Day 1 Competing with Analytics

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Day 1 Competing with Analytics by Mind Map: Day 1 Competing with Analytics

1. Quotes

1.1. The unexamined life isn't worth living - Socrates

1.2. The unexamined decision isn't worth making. -Davenport/Harris

1.3. Statistics are often used as a drunken man uses a lamppost -- for support rather than illumination. - Andrew Lang

2. Segmentation

2.1. National

2.1.1. Analytical Drivers

2.1.1.1. Situational Analysis / Drivers

2.1.1.1.1. What is driving us to do this?

2.1.1.1.2. SWOT Analysis

2.1.1.1.3. Customer Findings - What have we learned from customers?

2.1.1.2. Competitive Analysis

2.1.1.2.1. Do we have competitors and threats in these target markets with the proposed offerings?

2.1.1.2.2. What are our competitors doing and how are they positioning?

2.1.1.2.3. How do we position against each competitor?

2.1.1.3. Target Customer(s)

2.1.1.3.1. Buyer Profile

2.1.1.3.2. Influencer Profile

2.1.1.3.3. User Profile

2.1.1.3.4. What do customers want and need?

2.1.1.3.5. What business problems do each of these customers have?

2.1.1.4. Customer Segmentation

2.1.1.4.1. Which customers or sets of customers do we sell to?

2.1.1.4.2. What are the target market segments that we want to go after?

2.1.1.4.3. What are the distinct problems for each segment of the market?

2.1.1.5. Total Available Market

2.1.1.5.1. New Prospects

2.1.1.5.2. Existing Customers

2.2. International

2.2.1. Analytical Drivers

2.2.1.1. Situational Analysis / Drivers

2.2.1.1.1. What is driving us to do this?

2.2.1.1.2. SWOT Analysis

2.2.1.1.3. Customer Findings - What have we learned from customers?

2.2.1.2. Competitive Analysis

2.2.1.2.1. Do we have competitors and threats in these target markets with the proposed offerings?

2.2.1.2.2. What are our competitors doing and how are they positioning?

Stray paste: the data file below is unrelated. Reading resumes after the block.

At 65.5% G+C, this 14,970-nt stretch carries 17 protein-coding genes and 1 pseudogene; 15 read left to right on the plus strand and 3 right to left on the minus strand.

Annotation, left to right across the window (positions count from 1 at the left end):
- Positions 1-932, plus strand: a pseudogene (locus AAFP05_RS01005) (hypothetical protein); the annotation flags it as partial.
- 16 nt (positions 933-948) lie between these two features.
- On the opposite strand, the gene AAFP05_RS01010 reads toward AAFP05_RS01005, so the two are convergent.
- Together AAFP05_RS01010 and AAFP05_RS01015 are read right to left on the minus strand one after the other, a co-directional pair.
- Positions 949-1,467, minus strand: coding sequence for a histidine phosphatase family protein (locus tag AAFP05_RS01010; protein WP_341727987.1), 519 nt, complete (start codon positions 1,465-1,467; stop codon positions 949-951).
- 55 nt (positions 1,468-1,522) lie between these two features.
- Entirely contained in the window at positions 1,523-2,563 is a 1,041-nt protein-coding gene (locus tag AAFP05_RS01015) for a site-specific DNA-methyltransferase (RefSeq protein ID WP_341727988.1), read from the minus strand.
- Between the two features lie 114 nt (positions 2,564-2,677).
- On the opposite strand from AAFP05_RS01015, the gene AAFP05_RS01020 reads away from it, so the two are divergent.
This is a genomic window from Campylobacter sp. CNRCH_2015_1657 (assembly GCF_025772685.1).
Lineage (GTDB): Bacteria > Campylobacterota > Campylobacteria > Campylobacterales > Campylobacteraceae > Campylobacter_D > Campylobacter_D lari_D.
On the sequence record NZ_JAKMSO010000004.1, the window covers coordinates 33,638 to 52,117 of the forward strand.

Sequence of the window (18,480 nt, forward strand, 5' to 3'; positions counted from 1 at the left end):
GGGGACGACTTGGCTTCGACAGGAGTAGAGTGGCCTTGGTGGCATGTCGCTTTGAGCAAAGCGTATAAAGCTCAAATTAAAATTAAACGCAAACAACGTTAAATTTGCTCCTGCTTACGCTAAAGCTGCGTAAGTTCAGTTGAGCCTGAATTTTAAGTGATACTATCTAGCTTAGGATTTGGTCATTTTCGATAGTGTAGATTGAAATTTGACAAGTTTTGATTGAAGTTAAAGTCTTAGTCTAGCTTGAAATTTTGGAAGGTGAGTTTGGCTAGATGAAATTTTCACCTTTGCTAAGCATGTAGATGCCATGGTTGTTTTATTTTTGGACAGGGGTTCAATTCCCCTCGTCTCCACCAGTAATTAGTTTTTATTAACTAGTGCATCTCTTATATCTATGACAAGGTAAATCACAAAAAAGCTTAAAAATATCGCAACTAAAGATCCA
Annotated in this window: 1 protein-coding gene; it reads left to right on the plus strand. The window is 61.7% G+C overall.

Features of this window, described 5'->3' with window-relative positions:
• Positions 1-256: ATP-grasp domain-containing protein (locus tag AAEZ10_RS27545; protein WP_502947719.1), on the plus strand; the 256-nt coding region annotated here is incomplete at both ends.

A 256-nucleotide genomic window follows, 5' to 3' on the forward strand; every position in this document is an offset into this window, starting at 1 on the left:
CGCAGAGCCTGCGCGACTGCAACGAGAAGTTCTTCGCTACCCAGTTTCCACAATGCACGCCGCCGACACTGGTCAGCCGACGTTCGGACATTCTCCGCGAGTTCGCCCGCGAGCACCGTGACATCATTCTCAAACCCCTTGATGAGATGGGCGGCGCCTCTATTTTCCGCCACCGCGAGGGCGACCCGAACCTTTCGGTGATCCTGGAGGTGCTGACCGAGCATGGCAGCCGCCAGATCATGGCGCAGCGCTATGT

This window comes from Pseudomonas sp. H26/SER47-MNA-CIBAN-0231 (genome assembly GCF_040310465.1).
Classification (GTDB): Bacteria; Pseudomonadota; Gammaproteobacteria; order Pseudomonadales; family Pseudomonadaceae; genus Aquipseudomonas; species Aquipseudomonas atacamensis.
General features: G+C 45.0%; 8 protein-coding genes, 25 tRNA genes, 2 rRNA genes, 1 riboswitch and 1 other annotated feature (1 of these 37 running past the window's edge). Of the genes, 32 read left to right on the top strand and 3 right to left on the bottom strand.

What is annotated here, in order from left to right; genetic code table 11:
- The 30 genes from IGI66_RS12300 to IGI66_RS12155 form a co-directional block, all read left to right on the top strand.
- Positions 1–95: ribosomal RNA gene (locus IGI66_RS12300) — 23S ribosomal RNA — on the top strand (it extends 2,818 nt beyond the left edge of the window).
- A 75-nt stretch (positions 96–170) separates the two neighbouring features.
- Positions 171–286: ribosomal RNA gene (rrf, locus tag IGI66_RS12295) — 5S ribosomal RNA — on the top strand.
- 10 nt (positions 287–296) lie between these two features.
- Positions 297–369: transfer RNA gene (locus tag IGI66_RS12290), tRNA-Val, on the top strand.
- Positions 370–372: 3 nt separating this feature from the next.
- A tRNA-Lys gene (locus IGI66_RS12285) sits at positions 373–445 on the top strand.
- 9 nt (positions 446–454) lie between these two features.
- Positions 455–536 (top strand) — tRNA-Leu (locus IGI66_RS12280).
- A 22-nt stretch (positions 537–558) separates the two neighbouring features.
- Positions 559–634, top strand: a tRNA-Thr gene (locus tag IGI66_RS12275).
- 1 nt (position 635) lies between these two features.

2.2.1.2.3. How do we position against each competitor?

2.2.1.3. Target Customer(s)

2.2.1.3.1. Buyer Profile

2.2.1.3.2. Influencer Profile

2.2.1.3.3. User Profile

2.2.1.3.4. What do customers want and need?

2.2.1.3.5. What business problems do each of these customers have?

2.2.1.4. Customer Segmentation

2.2.1.4.1. Which customers or sets of customers do we sell to?

2.2.1.4.2. What are the target market segments that we want to go after?

2.2.1.4.3. What are the distinct problems for each segment of the market?

2.2.1.5. Total Available Market

2.2.1.5.1. New Prospects

2.2.1.5.2. Existing Customers

2.3. Global

2.3.1. Analytical Drivers

2.3.1.1. Situational Analysis / Drivers

2.3.1.1.1. What is driving us to do this?

2.3.1.1.2. SWOT Analysis

2.3.1.1.3. Customer Findings - What have we learned from customers?

2.3.1.2. Competitive Analysis

2.3.1.2.1. Do we have competitors and threats in these target markets with the proposed offerings?

2.3.1.2.2. What are our competitors doing and how are they positioning?

2.3.1.2.3. How do we position against each competitor?

2.3.1.3. Target Customer(s)

2.3.1.3.1. Buyer Profile

2.3.1.3.2. Influencer Profile

2.3.1.3.3. User Profile

2.3.1.3.4. What do customers want and need?

2.3.1.3.5. What business problems do each of these customers have?

2.3.1.4. Customer Segmentation

2.3.1.4.1. Which customers or sets of customers do we sell to?

2.3.1.4.2. What are the target market segments that we want to go after?

2.3.1.4.3. What are the distinct problems for each segment of the market?